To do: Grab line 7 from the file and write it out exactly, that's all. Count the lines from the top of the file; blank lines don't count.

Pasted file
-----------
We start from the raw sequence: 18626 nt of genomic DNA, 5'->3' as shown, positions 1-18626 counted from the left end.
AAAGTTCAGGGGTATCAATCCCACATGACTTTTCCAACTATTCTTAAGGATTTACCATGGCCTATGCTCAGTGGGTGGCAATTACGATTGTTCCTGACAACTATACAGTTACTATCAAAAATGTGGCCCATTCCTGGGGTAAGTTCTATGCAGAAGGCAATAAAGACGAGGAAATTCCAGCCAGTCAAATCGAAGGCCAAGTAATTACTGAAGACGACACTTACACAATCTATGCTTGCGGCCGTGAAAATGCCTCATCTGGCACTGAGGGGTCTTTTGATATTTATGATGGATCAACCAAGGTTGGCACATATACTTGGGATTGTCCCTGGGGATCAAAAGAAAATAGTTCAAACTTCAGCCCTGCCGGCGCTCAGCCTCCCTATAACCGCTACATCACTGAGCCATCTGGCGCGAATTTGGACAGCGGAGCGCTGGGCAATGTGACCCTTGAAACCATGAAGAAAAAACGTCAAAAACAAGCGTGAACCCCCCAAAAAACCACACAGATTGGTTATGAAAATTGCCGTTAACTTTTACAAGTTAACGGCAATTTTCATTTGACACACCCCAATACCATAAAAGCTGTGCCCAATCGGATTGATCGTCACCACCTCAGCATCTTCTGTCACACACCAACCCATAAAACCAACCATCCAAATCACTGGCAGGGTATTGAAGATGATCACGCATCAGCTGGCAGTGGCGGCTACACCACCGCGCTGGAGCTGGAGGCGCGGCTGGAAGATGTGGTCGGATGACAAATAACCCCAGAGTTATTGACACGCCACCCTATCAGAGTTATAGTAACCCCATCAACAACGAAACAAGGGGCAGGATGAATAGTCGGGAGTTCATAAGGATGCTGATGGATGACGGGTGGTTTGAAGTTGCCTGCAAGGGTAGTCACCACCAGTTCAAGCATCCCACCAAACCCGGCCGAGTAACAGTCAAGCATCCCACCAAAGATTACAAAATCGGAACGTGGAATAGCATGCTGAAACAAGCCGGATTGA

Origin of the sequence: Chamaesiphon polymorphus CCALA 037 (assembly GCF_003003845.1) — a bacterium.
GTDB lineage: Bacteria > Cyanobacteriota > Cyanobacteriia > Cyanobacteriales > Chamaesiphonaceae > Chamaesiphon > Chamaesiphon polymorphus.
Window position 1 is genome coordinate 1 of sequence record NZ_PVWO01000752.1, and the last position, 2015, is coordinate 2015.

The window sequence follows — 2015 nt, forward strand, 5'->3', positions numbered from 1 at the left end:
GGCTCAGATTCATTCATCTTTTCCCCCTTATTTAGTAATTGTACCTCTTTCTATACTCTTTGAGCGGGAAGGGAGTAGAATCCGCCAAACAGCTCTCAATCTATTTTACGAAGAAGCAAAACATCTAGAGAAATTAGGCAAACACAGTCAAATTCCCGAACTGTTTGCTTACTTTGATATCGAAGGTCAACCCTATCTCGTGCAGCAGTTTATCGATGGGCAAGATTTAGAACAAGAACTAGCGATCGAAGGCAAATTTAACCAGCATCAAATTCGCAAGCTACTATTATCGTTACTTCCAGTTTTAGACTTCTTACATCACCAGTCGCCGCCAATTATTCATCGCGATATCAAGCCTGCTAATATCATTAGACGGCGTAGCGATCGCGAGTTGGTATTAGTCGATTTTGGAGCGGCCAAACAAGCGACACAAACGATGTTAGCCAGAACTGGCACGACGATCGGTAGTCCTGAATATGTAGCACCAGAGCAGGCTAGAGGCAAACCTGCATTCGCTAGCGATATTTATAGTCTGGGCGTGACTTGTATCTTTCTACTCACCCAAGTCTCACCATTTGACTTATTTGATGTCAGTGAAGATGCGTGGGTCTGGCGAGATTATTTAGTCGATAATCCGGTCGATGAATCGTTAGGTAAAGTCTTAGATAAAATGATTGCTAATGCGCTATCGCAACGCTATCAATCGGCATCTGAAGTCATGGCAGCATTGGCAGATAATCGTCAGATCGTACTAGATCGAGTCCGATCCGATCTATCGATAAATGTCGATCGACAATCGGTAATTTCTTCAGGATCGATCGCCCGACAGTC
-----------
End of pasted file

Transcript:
GGCTCAGATTCATTCATCTTTTCCCCCTTATTTAGTAATTGTACCTCTTTCTATACTCTTTGAGCGGGAAGGGAGTAGAATCCGCCAAACAGCTCTCAATCTATTTTACGAAGAAGCAAAACATCTAGAGAAATTAGGCAAACACAGTCAAATTCCCGAACTGTTTGCTTACTTTGATATCGAAGGTCAACCCTATCTCGTGCAGCAGTTTATCGATGGGCAAGATTTAGAACAAGAACTAGCGATCGAAGGCAAATTTAACCAGCATCAAATTCGCAAGCTACTATTATCGTTACTTCCAGTTTTAGACTTCTTACATCACCAGTCGCCGCCAATTATTCATCGCGATATCAAGCCTGCTAATATCATTAGACGGCGTAGCGATCGCGAGTTGGTATTAGTCGATTTTGGAGCGGCCAAACAAGCGACACAAACGATGTTAGCCAGAACTGGCACGACGATCGGTAGTCCTGAATATGTAGCACCAGAGCAGGCTAGAGGCAAACCTGCATTCGCTAGCGATATTTATAGTCTGGGCGTGACTTGTATCTTTCTACTCACCCAAGTCTCACCATTTGACTTATTTGATGTCAGTGAAGATGCGTGGGTCTGGCGAGATTATTTAGTCGATAATCCGGTCGATGAATCGTTAGGTAAAGTCTTAGATAAAATGATTGCTAATGCGCTATCGCAACGCTATCAATCGGCATCTGAAGTCATGGCAGCATTGGCAGATAATCGTCAGATCGTACTAGATCGAGTCCGATCCGATCTATCGATAAATGTCGATCGACAATCGGTAATTTCTTCAGGATCGATCGCCCGACAGTC